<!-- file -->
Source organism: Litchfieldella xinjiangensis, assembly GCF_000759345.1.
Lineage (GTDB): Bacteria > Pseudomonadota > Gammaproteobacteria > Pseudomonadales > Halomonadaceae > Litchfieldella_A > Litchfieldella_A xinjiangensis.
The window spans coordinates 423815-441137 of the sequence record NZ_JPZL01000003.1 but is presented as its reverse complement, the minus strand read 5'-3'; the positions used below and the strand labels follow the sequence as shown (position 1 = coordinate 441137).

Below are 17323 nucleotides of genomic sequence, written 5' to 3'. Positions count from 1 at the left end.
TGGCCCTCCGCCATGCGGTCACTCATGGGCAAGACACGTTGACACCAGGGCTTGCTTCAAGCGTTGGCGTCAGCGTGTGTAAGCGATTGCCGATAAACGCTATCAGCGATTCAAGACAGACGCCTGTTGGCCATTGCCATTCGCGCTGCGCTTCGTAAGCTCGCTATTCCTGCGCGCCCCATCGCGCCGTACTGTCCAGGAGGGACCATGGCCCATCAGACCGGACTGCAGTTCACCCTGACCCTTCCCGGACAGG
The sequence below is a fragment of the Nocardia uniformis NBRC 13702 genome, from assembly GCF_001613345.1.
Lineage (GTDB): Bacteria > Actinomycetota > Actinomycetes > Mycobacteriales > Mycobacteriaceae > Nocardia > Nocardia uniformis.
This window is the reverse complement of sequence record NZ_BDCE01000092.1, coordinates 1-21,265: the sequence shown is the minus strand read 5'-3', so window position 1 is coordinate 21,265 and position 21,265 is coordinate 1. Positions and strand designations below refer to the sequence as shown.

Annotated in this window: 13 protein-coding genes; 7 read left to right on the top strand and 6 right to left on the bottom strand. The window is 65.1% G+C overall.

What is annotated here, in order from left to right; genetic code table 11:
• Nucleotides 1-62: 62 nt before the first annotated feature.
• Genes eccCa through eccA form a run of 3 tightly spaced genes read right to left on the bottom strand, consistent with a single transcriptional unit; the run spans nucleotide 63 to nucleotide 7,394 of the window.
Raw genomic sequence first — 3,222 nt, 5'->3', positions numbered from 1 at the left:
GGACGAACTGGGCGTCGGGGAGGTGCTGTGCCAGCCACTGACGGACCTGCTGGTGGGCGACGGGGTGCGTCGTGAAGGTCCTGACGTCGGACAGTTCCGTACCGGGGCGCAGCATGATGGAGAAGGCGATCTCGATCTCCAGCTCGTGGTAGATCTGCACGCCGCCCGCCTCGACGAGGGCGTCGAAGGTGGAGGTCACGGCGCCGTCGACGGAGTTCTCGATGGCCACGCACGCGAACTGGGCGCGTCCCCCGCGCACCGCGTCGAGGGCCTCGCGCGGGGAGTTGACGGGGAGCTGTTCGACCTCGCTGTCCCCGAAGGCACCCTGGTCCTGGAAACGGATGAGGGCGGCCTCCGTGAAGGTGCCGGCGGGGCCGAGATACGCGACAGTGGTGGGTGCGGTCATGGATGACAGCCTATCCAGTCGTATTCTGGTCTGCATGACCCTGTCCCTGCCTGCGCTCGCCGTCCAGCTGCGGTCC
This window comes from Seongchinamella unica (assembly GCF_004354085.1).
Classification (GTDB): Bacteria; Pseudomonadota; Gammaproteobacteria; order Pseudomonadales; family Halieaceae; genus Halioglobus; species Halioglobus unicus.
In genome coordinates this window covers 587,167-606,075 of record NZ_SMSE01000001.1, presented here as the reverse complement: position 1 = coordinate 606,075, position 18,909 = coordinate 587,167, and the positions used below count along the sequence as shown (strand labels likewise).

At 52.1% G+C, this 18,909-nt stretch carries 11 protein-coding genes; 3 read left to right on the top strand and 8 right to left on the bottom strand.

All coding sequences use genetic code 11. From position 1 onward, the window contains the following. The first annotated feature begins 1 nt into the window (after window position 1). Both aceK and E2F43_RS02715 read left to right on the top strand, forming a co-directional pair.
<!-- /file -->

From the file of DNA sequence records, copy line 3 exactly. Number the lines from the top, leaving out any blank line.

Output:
The window spans coordinates 423815-441137 of the sequence record NZ_JPZL01000003.1 but is presented as its reverse complement, the minus strand read 5'-3'; the positions used below and the strand labels follow the sequence as shown (position 1 = coordinate 441137).